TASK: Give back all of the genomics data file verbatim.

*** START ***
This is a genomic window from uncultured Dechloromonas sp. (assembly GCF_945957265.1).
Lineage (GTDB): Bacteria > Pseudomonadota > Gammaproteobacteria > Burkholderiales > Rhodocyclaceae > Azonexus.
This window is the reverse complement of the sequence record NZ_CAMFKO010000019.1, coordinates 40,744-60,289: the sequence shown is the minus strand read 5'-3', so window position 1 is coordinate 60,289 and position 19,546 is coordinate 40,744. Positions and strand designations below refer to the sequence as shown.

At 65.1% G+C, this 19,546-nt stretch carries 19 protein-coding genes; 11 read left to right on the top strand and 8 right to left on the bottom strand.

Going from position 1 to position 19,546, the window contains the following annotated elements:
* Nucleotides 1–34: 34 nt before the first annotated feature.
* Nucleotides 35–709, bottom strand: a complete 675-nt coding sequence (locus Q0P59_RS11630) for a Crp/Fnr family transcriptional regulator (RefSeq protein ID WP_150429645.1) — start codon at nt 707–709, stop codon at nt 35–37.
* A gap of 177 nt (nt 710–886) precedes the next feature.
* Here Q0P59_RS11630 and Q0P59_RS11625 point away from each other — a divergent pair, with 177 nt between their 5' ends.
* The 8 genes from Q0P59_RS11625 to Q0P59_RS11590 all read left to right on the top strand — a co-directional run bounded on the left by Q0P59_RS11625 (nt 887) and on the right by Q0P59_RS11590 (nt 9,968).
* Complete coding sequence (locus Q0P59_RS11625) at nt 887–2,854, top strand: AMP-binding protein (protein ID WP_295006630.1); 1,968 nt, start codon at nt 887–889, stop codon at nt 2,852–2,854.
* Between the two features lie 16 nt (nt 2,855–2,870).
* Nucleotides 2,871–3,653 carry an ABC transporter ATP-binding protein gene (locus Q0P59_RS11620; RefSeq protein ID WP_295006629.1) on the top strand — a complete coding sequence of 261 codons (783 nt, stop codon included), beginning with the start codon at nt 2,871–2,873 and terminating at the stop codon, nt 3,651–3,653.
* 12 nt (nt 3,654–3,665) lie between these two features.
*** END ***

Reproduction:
This is a genomic window from uncultured Dechloromonas sp. (assembly GCF_945957265.1).
Lineage (GTDB): Bacteria > Pseudomonadota > Gammaproteobacteria > Burkholderiales > Rhodocyclaceae > Azonexus.
This window is the reverse complement of the sequence record NZ_CAMFKO010000019.1, coordinates 40,744-60,289: the sequence shown is the minus strand read 5'-3', so window position 1 is coordinate 60,289 and position 19,546 is coordinate 40,744. Positions and strand designations below refer to the sequence as shown.

At 65.1% G+C, this 19,546-nt stretch carries 19 protein-coding genes; 11 read left to right on the top strand and 8 right to left on the bottom strand.

Going from position 1 to position 19,546, the window contains the following annotated elements:
* Nucleotides 1–34: 34 nt before the first annotated feature.
* Nucleotides 35–709, bottom strand: a complete 675-nt coding sequence (locus Q0P59_RS11630) for a Crp/Fnr family transcriptional regulator (RefSeq protein ID WP_150429645.1) — start codon at nt 707–709, stop codon at nt 35–37.
* A gap of 177 nt (nt 710–886) precedes the next feature.
* Here Q0P59_RS11630 and Q0P59_RS11625 point away from each other — a divergent pair, with 177 nt between their 5' ends.
* The 8 genes from Q0P59_RS11625 to Q0P59_RS11590 all read left to right on the top strand — a co-directional run bounded on the left by Q0P59_RS11625 (nt 887) and on the right by Q0P59_RS11590 (nt 9,968).
* Complete coding sequence (locus Q0P59_RS11625) at nt 887–2,854, top strand: AMP-binding protein (protein ID WP_295006630.1); 1,968 nt, start codon at nt 887–889, stop codon at nt 2,852–2,854.
* Between the two features lie 16 nt (nt 2,855–2,870).
* Nucleotides 2,871–3,653 carry an ABC transporter ATP-binding protein gene (locus Q0P59_RS11620; RefSeq protein ID WP_295006629.1) on the top strand — a complete coding sequence of 261 codons (783 nt, stop codon included), beginning with the start codon at nt 2,871–2,873 and terminating at the stop codon, nt 3,651–3,653.
* 12 nt (nt 3,654–3,665) lie between these two features.